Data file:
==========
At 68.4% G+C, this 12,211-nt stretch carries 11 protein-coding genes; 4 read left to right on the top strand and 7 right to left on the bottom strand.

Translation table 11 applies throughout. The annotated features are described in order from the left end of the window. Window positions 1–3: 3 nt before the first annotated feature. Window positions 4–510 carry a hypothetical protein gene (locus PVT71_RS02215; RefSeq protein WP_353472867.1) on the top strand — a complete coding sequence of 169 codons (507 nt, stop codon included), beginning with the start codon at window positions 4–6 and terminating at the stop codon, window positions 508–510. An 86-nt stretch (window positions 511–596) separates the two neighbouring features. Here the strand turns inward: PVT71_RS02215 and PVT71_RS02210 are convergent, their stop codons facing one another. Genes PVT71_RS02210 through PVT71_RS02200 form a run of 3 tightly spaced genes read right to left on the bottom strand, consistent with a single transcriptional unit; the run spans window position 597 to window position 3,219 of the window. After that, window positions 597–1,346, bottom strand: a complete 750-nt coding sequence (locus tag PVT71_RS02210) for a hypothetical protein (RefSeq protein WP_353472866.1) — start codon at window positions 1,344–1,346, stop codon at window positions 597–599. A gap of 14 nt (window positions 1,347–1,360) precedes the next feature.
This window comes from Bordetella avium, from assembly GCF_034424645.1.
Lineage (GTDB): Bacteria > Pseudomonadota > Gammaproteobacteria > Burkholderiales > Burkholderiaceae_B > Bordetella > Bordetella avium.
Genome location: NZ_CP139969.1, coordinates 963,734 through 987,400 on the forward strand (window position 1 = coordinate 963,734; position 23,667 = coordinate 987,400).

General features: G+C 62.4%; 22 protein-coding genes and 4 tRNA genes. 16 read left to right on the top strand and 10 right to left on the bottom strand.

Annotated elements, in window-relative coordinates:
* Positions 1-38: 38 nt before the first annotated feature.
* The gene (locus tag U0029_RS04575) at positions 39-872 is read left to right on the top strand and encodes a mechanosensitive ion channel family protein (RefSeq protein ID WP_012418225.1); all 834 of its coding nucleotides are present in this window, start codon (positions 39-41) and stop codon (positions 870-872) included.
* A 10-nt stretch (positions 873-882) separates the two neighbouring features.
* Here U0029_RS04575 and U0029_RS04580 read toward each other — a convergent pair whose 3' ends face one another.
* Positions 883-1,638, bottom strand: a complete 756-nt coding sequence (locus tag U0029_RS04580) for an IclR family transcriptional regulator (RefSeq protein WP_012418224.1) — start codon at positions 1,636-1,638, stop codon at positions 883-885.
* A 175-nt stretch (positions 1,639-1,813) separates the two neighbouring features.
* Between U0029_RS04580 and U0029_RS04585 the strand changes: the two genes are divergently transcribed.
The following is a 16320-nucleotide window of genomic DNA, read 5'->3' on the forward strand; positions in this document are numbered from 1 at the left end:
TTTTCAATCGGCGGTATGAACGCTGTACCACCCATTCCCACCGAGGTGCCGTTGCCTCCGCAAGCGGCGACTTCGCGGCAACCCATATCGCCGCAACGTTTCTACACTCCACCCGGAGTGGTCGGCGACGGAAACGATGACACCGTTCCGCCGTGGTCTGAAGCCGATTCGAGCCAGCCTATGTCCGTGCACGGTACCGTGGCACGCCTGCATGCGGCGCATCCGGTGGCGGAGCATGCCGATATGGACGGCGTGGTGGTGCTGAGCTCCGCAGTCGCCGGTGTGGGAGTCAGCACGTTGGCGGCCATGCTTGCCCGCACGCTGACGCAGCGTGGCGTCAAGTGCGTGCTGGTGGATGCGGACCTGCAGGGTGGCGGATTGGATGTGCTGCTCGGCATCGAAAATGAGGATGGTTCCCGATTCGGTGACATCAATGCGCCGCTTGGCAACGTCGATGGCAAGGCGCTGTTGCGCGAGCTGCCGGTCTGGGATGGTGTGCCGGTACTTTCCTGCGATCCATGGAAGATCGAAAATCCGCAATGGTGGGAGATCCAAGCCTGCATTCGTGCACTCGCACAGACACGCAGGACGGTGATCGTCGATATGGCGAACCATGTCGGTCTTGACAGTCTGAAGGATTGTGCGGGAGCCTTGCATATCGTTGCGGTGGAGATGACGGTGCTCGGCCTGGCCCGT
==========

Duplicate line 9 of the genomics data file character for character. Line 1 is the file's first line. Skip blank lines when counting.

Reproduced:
* The gene (locus tag U0029_RS04575) at positions 39-872 is read left to right on the top strand and encodes a mechanosensitive ion channel family protein (RefSeq protein ID WP_012418225.1); all 834 of its coding nucleotides are present in this window, start codon (positions 39-41) and stop codon (positions 870-872) included.